So who is Rich Roll? (He's not the guy who created the rickroll internet meme!) Here's some background from his web site, www.richroll.com:
"Rich is a man of many hats – a wellness advocate on behalf of plant-based nutrition; an entertainment attorney; and a husband and father of 4, but most of all, he is a passionate and inspirational ultra-endurance athlete.
In May 2010, Rich and his ultra-colleague Jason Lester accomplished an unprecedented feat of staggering endurance many said was not possible. Something they call the EPIC5 CHALLENGE – an odyssey that entailed completing 5 ironman-distance triathlons on 5 islands of Hawaii in under a week. Commencing on Kauai, they travelled to Oahu, Molokai and Maui before finishing on the Big Island, following the course of the Ironman World Championships on the Kona coast.
In addition, Rich has been a top finisher at the 2008 and 2009 Ultraman World Championships in Hawaii. Considered by many to be one of world’s most daunting and grueling endurance races on the planet, Ultraman is a 3-day / 320 mile double-ironman distance triathlon that circumnavigates the entire Big Island. Limited to only 35 carefully selected invitation-only participants from all over the world, Day 1 involves a 6.2 mile ocean swim immediately followed by a 90 mile cross-country cycling race. Day 2 is a 170 mile cycling race. And the event culminates on Day 3 with a 52 mile double marathon run on the searing hot lava fields of the Kona coast.
In his first time out after a 20-year respite from competitive sports and only 6 months of training, Richard clocked the 2nd fastest swim split, finished 11th overall and was the 3rd fastest American.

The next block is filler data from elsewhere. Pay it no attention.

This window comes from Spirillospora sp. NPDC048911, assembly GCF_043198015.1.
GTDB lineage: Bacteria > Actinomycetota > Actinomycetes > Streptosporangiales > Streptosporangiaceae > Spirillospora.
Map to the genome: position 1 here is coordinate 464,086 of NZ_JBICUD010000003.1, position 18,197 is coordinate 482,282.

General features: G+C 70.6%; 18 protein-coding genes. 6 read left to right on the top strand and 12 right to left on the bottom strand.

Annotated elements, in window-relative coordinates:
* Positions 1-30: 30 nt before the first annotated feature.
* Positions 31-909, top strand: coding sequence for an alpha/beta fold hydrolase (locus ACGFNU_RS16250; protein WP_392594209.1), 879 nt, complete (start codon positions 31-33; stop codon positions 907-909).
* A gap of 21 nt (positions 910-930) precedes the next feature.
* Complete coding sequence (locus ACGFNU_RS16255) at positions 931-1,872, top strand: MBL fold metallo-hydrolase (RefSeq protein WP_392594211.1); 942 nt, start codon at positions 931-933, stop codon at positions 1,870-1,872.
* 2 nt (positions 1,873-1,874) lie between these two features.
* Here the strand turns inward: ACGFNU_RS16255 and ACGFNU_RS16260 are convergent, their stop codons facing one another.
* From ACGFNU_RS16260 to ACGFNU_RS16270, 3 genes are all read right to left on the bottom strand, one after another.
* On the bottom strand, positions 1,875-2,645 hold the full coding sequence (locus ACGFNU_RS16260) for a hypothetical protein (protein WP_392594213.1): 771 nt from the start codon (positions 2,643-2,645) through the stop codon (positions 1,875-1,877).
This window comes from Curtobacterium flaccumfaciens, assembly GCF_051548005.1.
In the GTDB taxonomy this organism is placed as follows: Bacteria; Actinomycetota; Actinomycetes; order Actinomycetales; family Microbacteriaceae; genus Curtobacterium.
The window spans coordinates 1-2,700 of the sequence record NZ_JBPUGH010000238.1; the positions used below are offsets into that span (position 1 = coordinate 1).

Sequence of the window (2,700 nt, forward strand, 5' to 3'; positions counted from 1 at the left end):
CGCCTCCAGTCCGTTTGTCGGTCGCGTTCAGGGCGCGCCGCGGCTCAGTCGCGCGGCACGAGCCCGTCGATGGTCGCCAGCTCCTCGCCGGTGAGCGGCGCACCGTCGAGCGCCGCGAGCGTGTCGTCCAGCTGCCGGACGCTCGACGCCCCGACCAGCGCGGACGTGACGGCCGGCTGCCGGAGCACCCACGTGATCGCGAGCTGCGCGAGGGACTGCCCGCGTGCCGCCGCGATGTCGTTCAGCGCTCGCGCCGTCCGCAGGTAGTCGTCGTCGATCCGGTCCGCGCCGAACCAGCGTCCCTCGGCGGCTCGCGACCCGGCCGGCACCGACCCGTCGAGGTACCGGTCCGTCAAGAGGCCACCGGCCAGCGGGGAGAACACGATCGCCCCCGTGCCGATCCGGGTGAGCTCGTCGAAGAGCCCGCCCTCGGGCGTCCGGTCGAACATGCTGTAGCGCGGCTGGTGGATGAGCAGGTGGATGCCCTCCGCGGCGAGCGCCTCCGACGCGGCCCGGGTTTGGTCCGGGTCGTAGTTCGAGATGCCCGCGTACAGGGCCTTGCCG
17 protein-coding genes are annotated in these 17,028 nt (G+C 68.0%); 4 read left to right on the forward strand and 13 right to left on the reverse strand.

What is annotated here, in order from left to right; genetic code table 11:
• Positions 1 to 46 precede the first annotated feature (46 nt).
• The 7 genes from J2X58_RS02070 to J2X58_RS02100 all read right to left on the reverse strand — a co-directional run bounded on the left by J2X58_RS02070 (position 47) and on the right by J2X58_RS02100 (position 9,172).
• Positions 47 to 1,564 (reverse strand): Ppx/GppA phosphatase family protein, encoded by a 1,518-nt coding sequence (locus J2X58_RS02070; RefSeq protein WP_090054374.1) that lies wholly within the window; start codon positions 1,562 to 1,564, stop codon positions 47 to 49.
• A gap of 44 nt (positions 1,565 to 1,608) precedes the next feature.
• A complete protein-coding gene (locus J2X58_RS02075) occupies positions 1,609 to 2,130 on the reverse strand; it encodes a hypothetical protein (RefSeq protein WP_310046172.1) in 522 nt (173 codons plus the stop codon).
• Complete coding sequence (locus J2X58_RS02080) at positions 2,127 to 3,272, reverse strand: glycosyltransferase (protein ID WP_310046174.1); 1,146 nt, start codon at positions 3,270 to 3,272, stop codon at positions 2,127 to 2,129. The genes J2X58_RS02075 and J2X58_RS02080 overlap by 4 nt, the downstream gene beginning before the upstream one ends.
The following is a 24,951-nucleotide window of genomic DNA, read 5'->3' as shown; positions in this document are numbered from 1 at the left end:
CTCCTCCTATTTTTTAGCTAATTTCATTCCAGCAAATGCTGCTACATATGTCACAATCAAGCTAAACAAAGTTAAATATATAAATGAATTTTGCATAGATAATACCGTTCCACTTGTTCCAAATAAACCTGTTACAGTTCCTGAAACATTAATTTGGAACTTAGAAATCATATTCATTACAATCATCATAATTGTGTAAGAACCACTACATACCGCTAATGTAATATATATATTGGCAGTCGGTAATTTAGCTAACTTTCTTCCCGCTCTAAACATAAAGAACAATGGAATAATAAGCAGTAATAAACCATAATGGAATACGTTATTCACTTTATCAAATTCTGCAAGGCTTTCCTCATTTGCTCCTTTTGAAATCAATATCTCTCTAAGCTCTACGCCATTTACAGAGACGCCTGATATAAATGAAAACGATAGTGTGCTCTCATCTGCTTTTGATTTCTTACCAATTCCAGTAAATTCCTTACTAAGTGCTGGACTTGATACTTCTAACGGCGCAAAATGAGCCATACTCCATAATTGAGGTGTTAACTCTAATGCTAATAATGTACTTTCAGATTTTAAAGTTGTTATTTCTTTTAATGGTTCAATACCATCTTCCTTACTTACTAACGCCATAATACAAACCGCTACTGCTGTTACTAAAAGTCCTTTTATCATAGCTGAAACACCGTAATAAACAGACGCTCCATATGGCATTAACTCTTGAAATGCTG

Rich's story is certainly inspirational. In some way his early years were similar to mine. We both wore thick black glasses, were typically the last kid picked for any sports game, and eventually found some success in swimming (unfortunately my swimming abilities never quite matched Rich's!) By the time he reached high school, Rich, as he put it, did nothing but eat, live, and breathe swimming.
As a result of his success in swimming, as well as academics, Rich was recruited by many top-flight colleges. It was during the recruiting visits that he had his first taste of alcohol, and the unfortunate realization that he liked it too much. Rich ended up at Stanford, as a non-scholarship athlete. However, despite great promise after his freshmen year, Rich began to lose interest in swimming, and at the end of his junior year he quit the team. His senior year then became a blur of parties, late nights, and hangovers. After graduation, Rich took a job with a Manhattan law firm, and a year later enrolled at Cornell Law School. After finishing at Cornell, Rich took a job with a law firm in San Francisco, and his drinking continued. After a year he joined a new law firm, and shortly after that was in a car accident, with a blood alcohol level of .29, more than three times the legal limit. After his conviction, he joined a local AA group, but was not fully committed.
Another problem Rich was having was with his wedding plans. He started to sense that his wife to be was not as enthused as she originally was with the idea of marriage, but they went through with it anyway. However, it was over before it really got started; they ended up separating while on their honeymoon! During the nine months after this fiasco, Rich bounced around rehab facilities, but nothing seemed to work. Eventually, even his family abandoned him, telling him they did not want any contact with him until he was sober. He finally found a treatment facility that worked for him, Springbrook Northwest near Portland, and he ended up staying for 100 days. Soon afterwards, with his new sobriety and a new set of priorities, he left the law firm he had been working at, eventually starting his own practice. It was also around this time that he met Julie, his future wife. Things seemed to be getting better, and he remained sober.